Two cases come to mind, Dresden and Hiroshima, both synonymous with actions initiated by the Western powers in an endeavor to put a stop to the mindless devastation brought on the world by a crazed Nazi dictator and an imperialist Japan during World War ii.
In respect of Dresden, our columnist Robert Morley wrote June 9,
[T]he highest office-holder in the U.S. visited Dresden, Germany, on June 5. By visiting the city of Dresden immediately after making a pilgrimage to the Buchenwald concentration camp, President Obama essentially apologized to Germany for America’s supposed sins during the war.
Dresden was the German manufacturing center that Allied bombers leveled during World War ii. Today the bombing is a rallying point for neo-Nazis and revisionist historians who claim that that the U.S. and Britain should be prosecuted for war crimes for unnecessary deaths that occurred there. By choosing to visit Dresden—of all German cities—on the same day as visiting the starvation stockades where tens of thousands of people were systematically exterminated, Mr. Obama specifically equated two entirely disparate events as if they were somehow on the same level. The Wall Street Journal called the visit “an unfortunate gesture” that suggested a “sort of moral equivalence between industrialized genocide and the bombings of German cities—bombings, remember, that were designed to bring an end to the genocidal regime” [emphasis Morley’s]. In truth, America and Britain bombing an industrial center in time of war and Germany ethnically “cleansing” a defenseless population have nothing in common.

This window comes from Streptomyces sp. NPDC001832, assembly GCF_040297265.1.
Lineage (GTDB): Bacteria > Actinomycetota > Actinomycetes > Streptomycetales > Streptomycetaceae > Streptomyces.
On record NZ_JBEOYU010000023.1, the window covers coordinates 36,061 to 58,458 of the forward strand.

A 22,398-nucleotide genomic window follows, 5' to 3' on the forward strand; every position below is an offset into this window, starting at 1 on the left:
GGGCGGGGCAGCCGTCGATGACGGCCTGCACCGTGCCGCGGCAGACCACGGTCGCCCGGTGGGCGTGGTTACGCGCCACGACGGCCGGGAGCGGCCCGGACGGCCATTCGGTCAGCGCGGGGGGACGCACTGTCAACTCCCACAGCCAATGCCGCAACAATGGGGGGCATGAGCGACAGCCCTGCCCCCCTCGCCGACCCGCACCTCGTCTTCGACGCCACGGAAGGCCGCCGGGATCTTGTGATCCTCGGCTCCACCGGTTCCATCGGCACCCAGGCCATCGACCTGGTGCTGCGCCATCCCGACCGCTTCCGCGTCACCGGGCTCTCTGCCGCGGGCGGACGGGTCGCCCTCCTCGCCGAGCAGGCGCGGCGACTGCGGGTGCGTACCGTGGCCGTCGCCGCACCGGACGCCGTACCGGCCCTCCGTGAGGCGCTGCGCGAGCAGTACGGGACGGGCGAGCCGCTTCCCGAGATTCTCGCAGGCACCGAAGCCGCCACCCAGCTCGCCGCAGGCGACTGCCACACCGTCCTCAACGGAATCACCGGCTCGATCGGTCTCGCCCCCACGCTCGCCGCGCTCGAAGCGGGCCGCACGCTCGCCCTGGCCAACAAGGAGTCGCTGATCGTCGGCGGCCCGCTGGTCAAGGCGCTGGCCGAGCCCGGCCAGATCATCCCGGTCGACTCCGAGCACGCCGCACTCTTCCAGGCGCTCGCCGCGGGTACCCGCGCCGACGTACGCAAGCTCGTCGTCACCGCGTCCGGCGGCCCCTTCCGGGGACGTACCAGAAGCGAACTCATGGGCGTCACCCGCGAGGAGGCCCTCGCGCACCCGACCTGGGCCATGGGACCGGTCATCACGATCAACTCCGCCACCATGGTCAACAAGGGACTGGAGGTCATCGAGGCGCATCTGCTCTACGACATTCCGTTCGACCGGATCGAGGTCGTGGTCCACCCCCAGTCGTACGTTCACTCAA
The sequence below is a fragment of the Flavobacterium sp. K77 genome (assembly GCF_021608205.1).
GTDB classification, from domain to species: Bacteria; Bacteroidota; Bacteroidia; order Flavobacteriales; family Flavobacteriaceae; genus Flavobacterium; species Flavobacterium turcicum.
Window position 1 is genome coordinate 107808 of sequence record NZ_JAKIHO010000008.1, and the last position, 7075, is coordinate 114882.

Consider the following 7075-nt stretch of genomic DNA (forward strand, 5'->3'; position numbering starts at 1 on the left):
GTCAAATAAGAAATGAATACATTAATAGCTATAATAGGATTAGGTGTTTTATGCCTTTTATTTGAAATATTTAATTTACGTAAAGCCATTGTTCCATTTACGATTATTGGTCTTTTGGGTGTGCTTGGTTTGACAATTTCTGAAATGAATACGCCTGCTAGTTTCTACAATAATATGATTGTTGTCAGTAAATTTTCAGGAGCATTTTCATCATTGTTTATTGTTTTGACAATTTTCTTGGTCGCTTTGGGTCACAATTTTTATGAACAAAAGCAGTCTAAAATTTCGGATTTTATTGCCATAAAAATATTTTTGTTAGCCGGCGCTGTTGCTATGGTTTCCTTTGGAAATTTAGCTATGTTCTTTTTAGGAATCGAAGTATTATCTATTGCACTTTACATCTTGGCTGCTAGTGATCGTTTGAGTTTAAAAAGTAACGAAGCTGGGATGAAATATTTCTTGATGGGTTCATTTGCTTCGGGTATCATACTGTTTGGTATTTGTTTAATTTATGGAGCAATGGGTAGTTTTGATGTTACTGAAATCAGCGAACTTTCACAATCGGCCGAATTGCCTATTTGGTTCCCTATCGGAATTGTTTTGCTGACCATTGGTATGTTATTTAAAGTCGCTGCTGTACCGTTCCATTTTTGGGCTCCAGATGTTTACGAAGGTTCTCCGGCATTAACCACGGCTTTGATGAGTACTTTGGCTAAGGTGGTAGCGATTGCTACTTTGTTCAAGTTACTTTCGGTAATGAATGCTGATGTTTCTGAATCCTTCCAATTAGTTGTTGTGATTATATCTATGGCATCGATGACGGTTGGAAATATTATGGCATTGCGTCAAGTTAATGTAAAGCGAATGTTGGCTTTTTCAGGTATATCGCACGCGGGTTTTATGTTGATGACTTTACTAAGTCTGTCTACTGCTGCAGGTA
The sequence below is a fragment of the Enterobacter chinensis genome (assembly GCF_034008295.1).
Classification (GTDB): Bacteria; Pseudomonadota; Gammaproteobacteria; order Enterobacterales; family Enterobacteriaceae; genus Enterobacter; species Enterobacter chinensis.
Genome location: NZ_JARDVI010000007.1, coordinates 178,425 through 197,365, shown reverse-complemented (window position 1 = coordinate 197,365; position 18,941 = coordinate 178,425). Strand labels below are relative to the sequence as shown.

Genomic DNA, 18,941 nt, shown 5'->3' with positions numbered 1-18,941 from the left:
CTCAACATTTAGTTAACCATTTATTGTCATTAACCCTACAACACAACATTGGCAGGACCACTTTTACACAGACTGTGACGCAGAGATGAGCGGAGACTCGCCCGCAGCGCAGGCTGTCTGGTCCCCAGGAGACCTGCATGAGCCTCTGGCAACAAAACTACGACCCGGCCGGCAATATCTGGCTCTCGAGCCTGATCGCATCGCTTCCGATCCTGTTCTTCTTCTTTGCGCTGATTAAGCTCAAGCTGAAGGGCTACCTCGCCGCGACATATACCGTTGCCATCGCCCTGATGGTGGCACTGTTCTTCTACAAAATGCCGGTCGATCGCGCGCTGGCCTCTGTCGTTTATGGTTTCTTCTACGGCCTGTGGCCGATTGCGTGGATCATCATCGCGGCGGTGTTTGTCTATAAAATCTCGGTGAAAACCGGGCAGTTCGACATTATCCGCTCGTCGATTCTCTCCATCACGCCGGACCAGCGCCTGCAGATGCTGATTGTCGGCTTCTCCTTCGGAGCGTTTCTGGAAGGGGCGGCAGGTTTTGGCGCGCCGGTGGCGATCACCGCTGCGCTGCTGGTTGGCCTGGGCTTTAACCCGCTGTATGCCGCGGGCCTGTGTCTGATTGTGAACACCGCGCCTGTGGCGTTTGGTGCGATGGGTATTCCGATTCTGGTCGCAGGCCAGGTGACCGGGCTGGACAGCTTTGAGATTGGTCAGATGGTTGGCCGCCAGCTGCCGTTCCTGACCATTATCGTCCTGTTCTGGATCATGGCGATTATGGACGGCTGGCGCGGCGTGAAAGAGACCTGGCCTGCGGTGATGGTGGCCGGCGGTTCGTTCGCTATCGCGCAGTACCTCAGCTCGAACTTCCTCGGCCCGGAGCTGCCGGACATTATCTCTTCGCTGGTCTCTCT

In reference to the present wave of appeasing apologists kowtowing to Anglo-Americans’ former enemies, Robert Morley observed of the very act that brought World War ii to an end, “On April 5, President Barack Obama essentially apologized to Japan for using atomic bombs. The Wall Street Journal said that Obama’s Prague speech came ‘close to a mea culpa for America’s use of atomic bombs against Japan’” (ibid.).